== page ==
Meanwhile we have a man in the water drifting behind a torn kite and are powerless to help him. I had a similar experience in Lake Titicaca and bad memories were coming back to haunt me…That’s when Wille takes charge of the situation and heads toward Jesse to try and save him from the 4°C water with waves jostling about in all directions, stopping him from floating properly. That’s when our back up boat finally fishes Jesse out and gets him back on board. Not even taking the time to warm back up, he proceeds to inflate another wing and jump back into the water…
After a few minutes of sailing, Jesse comes close to our sailboat, popping a jump before disappearing into the distance as if he’s been sucked up by a tornado, staying suspended in the air for over 21 seconds, and after a few loopings, he calmly lands as if nothing happened. At the end of that day, the team of riders was finally fully complete.
The following days were dedicated to surfing in the waters of the Norwegian Sea and more Kitesurfing sessions before finally seeing the snow arrive in abundance.
And so begins an incredible day that starts at 5am, shooting Karsten skiing on the top section of a really steep face.
At 9am we were joined by the other members of the group in the Saga Fjord and that’s when I proposed they all ride together with Jesse and his kite. This idea was fortunately met with great enthusiasm.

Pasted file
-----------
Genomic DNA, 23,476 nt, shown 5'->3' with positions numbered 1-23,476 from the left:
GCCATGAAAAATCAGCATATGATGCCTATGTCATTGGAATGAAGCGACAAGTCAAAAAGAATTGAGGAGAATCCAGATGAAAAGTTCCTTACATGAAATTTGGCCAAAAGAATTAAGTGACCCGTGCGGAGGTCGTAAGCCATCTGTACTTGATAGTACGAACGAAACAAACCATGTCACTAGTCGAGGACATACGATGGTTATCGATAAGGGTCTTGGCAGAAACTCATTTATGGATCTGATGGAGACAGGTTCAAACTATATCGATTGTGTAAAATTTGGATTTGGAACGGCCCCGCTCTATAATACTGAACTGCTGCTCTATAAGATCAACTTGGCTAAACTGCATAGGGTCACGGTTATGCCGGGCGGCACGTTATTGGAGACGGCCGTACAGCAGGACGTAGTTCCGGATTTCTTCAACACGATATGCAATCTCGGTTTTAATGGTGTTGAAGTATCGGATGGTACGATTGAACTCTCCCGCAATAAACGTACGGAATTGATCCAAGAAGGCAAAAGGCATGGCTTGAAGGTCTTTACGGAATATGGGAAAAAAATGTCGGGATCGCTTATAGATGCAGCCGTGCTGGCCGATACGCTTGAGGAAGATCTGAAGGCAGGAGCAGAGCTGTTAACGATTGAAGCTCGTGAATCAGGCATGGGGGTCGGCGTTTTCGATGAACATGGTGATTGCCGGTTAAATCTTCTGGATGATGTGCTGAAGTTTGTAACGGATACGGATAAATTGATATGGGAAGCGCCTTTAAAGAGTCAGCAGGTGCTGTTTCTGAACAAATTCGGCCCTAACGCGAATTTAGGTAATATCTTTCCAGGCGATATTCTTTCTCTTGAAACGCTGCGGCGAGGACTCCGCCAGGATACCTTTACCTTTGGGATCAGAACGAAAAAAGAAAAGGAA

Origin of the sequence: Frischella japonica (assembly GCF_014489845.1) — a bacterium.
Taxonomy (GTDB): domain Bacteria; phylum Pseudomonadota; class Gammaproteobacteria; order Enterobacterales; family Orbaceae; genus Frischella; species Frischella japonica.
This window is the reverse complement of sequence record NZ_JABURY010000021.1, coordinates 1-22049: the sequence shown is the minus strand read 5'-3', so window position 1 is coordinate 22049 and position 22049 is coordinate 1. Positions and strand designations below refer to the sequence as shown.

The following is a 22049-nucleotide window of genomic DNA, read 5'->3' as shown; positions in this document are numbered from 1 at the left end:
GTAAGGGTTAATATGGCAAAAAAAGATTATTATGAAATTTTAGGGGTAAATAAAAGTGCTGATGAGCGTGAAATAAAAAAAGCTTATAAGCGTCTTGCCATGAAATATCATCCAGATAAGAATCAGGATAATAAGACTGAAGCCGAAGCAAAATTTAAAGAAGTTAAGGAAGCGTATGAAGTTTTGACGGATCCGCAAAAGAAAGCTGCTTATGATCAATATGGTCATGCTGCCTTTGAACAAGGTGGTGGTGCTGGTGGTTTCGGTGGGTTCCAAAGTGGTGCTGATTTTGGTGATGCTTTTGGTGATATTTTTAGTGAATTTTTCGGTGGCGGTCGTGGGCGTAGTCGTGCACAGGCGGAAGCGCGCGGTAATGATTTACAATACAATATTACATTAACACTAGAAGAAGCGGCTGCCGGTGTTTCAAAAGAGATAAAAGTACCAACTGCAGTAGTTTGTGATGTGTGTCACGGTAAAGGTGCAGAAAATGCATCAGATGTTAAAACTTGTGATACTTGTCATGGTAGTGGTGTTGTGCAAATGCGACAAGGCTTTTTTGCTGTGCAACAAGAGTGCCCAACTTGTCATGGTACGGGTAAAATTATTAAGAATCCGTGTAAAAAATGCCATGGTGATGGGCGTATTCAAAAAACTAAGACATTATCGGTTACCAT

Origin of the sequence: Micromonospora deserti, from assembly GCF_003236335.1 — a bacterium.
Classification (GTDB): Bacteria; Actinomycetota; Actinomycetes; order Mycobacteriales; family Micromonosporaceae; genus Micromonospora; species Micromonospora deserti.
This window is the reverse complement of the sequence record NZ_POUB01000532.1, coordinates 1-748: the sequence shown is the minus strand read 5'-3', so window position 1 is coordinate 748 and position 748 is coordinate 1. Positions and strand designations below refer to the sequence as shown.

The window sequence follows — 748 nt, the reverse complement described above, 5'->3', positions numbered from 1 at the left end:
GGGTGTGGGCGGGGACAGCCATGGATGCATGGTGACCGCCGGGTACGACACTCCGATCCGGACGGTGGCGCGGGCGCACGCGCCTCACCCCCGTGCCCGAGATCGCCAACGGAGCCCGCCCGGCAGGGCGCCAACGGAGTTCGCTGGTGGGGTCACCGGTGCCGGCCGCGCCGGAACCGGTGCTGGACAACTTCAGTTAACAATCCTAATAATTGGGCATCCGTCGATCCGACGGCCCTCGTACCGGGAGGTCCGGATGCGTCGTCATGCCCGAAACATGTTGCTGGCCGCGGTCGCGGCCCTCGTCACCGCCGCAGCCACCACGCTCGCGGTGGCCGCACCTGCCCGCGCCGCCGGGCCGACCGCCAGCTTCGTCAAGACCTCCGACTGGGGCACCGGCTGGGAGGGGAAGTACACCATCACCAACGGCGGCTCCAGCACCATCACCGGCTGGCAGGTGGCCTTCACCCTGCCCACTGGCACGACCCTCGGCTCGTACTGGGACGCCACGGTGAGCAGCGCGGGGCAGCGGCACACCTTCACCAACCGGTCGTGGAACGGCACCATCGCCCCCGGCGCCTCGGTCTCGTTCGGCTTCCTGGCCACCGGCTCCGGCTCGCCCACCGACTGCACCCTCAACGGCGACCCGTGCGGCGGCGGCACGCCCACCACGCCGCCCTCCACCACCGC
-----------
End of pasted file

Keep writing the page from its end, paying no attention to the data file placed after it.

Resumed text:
By filming this sequence from the helicopter, I witnessed a spectacle that I’ll never forget. Jesse set up below the group of skiers and took off on his kite as Matahi, Mathias, Loïc, Karsten, Wille and Matt set off from the summit to follow him as planned.
On paper everything was going to plan, and for Jesse too, except that his wing had taken him to crazy heights, so high that it took him 4 minutes to get back down to the ground. We did our best to follow him from the helicopter and keep him in the viewfinder of the camera but I had no doubt in Jesse’s ability to handle the situation. At a certain moment, Jesse was suspended under his wing 250m above the ground when his kite got the upper hand and he had to battle with it to regain control before he came in to touch down just as planned amongst the team of skiers who were tearing up the slope!
Despite these intense scenes, the day was not over and we proceeded to build a kicker- a ramp carved out of the mountain. Loïc was nervous because he planned to throw down some big tricks and was concerned about the back he’d injured last year. In just 4 jumps he managed to stick all the tricks he had in mind, all sending him over 10 metres above the snow dropping towards the fjords of Norway, an idyllic setting...
What follows is trickier to narrate because of course Matt, Karsten and Wille were also enrolled to jump but freestyle is not their preferred discipline so the results were pretty hilarious. Matt took so much speed for a backflip that he over-rotated and almost ended up doing 2…and a half, Karsten tried to reach the moon and, as for Wille, he came out with top marks with a styled out backflip.
Ultimately I think I was right to gather these individuals from different backgrounds together, bringing their different sports into such an amazing place where long-lasting friendships and bonds were forged.
I’ve worked my whole life to try and capture these sports that, for me, share a common thread; true freeride without competition where a team is so much stronger than the sum of its parts. Together they managed to overcome the elements, draw motivation from each other’s exploits and to accomplish great things…This is what I took away from this adventure.